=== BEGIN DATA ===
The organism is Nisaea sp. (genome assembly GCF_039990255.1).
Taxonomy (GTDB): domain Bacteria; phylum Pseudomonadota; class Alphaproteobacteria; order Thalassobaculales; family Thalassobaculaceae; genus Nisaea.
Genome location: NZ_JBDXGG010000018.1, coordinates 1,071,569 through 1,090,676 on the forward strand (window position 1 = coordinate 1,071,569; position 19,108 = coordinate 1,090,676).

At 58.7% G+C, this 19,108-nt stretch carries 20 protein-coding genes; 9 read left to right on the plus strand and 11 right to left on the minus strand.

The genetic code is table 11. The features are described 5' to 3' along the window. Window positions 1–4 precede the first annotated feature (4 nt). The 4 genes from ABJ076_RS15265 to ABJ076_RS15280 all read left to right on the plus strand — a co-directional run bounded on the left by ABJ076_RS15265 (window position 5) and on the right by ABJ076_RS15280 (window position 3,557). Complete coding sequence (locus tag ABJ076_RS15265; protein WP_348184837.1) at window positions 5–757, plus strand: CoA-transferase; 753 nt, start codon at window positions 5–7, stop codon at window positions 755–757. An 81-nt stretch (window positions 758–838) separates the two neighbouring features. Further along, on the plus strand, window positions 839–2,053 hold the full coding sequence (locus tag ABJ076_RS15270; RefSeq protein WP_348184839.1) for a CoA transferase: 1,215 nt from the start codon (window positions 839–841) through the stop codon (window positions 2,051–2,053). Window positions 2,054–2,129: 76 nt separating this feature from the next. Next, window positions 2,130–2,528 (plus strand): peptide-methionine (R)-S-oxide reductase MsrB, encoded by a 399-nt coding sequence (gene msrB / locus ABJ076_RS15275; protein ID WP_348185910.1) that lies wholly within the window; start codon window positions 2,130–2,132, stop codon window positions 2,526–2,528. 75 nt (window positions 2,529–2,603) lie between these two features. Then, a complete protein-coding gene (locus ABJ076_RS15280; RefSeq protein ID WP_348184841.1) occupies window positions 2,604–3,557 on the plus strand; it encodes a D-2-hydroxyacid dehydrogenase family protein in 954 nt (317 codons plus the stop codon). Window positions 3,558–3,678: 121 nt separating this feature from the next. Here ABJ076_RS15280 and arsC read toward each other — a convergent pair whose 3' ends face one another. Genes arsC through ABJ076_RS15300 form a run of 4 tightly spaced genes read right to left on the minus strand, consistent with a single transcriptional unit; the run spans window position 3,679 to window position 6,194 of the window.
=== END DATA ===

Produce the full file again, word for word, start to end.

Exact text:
The organism is Nisaea sp. (genome assembly GCF_039990255.1).
Taxonomy (GTDB): domain Bacteria; phylum Pseudomonadota; class Alphaproteobacteria; order Thalassobaculales; family Thalassobaculaceae; genus Nisaea.
Genome location: NZ_JBDXGG010000018.1, coordinates 1,071,569 through 1,090,676 on the forward strand (window position 1 = coordinate 1,071,569; position 19,108 = coordinate 1,090,676).

At 58.7% G+C, this 19,108-nt stretch carries 20 protein-coding genes; 9 read left to right on the plus strand and 11 right to left on the minus strand.

The genetic code is table 11. The features are described 5' to 3' along the window. Window positions 1–4 precede the first annotated feature (4 nt). The 4 genes from ABJ076_RS15265 to ABJ076_RS15280 all read left to right on the plus strand — a co-directional run bounded on the left by ABJ076_RS15265 (window position 5) and on the right by ABJ076_RS15280 (window position 3,557). Complete coding sequence (locus tag ABJ076_RS15265; protein WP_348184837.1) at window positions 5–757, plus strand: CoA-transferase; 753 nt, start codon at window positions 5–7, stop codon at window positions 755–757. An 81-nt stretch (window positions 758–838) separates the two neighbouring features. Further along, on the plus strand, window positions 839–2,053 hold the full coding sequence (locus tag ABJ076_RS15270; RefSeq protein WP_348184839.1) for a CoA transferase: 1,215 nt from the start codon (window positions 839–841) through the stop codon (window positions 2,051–2,053). Window positions 2,054–2,129: 76 nt separating this feature from the next. Next, window positions 2,130–2,528 (plus strand): peptide-methionine (R)-S-oxide reductase MsrB, encoded by a 399-nt coding sequence (gene msrB / locus ABJ076_RS15275; protein ID WP_348185910.1) that lies wholly within the window; start codon window positions 2,130–2,132, stop codon window positions 2,526–2,528. 75 nt (window positions 2,529–2,603) lie between these two features. Then, a complete protein-coding gene (locus ABJ076_RS15280; RefSeq protein ID WP_348184841.1) occupies window positions 2,604–3,557 on the plus strand; it encodes a D-2-hydroxyacid dehydrogenase family protein in 954 nt (317 codons plus the stop codon). Window positions 3,558–3,678: 121 nt separating this feature from the next. Here ABJ076_RS15280 and arsC read toward each other — a convergent pair whose 3' ends face one another. Genes arsC through ABJ076_RS15300 form a run of 4 tightly spaced genes read right to left on the minus strand, consistent with a single transcriptional unit; the run spans window position 3,679 to window position 6,194 of the window.